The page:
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Kidnapped and Missing Children

Updated on August 18, 2010

Missing Children

For those of you who have children, can you imagine what life would be like if your child was gone? You are not there to help them through the ups and downs of daily life. You can't teach them things you need them to learn. Their birthday comes and you can't hug them and tell them how grateful you are that they are here. Holidays come and go, and you can't give them gifts and see the wondrous joy on their faces. This is what life is like for parents whose children are missing, for whatever reason.

I am a mother whose children were kidnapped to the Middle East by their father almost three years ago. Even though time has gone by, the pain of not being with my children gnaws at my being every second of every day. A missing child is a wound that time does not heal. When I turn on the TV, I see a show and think “My daughter would love this. I wish we could watch it together”. I go to the store and see mothers holding their children's little hands, and I cry out of grief. I cook dinner and lament their absence, wishing I could be cooking for them. I know I am not alone. Even though I have never met another parent who is living the agony that comes from missing your children, I know there are many, many others just like me out there somewhere.

How Children Disappear

For most people, people wonder “How can a child go missing when the parents are always with them?”. There are many ways a child can go missing. Children run away. Predators grab children and take them. But most commonly, children go missing from parental abductions. One parent takes the child/ren and goes on the run. Sometimes the parents are at fault, sometimes not. In either case, the consequences are the same – extreme grief for the left-behind parent, and usually, lifelong trauma for the child/ren. More often than not, the children are harmed emotionally, physically, and spiritually. Child abduction IS child abuse. There is an excellent article about how children are harmed by abduction at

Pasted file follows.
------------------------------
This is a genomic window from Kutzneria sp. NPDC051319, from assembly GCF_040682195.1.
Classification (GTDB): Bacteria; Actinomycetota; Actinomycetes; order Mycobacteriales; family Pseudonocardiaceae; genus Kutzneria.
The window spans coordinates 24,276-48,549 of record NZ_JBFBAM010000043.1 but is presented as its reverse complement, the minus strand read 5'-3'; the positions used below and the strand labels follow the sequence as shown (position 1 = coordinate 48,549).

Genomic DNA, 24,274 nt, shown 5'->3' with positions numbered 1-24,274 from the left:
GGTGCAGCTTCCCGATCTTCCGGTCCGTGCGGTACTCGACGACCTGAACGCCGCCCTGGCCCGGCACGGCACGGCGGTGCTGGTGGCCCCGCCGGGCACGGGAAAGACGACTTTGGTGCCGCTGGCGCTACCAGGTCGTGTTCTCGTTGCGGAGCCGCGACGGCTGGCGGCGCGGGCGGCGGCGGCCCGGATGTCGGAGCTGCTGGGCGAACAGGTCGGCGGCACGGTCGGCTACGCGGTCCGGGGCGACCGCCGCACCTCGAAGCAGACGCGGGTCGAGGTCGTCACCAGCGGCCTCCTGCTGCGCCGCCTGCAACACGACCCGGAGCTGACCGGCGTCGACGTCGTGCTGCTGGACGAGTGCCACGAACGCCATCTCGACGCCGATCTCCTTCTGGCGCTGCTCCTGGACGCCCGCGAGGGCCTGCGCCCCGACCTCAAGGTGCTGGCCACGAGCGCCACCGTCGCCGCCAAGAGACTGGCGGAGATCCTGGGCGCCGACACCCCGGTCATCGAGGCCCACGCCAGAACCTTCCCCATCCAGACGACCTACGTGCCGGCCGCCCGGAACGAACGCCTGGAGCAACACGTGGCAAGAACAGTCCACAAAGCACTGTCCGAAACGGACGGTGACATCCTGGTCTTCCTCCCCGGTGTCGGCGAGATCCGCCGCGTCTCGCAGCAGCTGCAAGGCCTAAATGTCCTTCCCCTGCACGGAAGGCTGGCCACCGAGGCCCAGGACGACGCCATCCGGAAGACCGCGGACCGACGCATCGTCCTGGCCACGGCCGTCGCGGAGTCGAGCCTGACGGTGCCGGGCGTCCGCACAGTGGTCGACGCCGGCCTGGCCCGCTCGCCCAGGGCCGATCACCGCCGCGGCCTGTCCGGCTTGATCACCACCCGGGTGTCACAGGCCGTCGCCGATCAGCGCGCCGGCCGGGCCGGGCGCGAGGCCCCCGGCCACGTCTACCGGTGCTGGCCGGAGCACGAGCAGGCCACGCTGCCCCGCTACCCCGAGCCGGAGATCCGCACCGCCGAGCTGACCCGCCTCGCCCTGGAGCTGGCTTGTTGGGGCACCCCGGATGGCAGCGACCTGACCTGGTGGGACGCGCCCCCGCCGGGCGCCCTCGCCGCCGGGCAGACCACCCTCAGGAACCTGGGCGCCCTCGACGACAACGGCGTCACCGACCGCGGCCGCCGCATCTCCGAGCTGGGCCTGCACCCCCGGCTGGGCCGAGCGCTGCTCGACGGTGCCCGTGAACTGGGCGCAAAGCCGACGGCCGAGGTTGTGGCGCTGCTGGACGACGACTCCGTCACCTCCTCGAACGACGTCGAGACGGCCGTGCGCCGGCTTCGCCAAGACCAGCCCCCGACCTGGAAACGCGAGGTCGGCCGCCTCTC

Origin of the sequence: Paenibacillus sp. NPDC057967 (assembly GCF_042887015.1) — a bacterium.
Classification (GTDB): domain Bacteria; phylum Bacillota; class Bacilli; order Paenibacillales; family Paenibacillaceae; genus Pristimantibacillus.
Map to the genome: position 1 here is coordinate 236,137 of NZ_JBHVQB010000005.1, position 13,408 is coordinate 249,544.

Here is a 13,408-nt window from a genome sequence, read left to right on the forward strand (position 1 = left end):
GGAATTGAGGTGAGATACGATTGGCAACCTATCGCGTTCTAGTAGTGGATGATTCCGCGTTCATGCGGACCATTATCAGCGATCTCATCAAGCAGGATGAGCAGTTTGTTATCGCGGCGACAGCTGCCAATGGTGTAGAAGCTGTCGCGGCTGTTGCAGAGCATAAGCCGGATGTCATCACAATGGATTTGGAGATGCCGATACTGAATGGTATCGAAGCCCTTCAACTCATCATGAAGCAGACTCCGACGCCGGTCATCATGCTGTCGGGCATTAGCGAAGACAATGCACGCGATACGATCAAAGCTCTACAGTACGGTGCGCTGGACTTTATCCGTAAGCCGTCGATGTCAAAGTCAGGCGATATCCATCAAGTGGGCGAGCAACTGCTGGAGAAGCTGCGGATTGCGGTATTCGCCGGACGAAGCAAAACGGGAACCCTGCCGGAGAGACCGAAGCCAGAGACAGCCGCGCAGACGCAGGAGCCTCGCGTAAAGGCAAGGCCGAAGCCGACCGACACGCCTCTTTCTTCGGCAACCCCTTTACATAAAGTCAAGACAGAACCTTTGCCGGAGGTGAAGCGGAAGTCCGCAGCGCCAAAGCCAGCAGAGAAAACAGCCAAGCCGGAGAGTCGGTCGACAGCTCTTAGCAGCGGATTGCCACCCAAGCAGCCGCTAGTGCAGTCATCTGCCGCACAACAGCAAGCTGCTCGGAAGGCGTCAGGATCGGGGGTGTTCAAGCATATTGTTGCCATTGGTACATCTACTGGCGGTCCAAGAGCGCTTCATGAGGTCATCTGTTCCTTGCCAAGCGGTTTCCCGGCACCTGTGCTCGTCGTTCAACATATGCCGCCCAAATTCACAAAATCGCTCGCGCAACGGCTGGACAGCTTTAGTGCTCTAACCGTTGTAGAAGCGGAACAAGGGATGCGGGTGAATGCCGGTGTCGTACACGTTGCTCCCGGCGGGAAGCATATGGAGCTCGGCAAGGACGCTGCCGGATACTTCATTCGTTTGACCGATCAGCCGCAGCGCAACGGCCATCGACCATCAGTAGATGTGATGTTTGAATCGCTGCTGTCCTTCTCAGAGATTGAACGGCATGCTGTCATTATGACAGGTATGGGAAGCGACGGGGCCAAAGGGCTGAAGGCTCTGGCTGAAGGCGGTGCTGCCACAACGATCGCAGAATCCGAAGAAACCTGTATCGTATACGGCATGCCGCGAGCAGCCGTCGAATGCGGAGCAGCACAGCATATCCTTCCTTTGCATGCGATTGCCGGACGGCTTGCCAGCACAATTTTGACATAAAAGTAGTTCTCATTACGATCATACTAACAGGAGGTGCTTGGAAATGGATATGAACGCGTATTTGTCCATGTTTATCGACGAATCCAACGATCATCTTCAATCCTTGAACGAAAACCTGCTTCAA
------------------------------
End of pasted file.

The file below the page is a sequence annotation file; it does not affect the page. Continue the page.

According to the U.S. Department of State, “Child-snatching is epidemic. Well over 200 cases of parental child abduction cases occur each day in the United States”. Children missing for other reasons (e.g., runaways, stranger abductions, etc) raise that number dramatically. According to the National Center for Missing and Exploited Children, there are approximately 800,000 children missing in America today. Other statistics are hard to find. International parental abductions are supposed to be reported to the Office of Children's Issues at the State Department, but I had a hard time trying to find up-to-date statistics on the numbers of children who have been abducted internationally. To me, however, the statistics are of little importance. Even one missing child is one too many.

Why Should I Care?

These days, we are all bombarded with work, personal issues, family and community issues, financial concerns, and a media full of news overload detailing myriad crimes and tragedies happening everywhere all the time. People have become immune and indifferent to the struggles that others are fighting. Especially when your own children are home with you, safe and sound, why should you care about some stranger's child who has gone missing?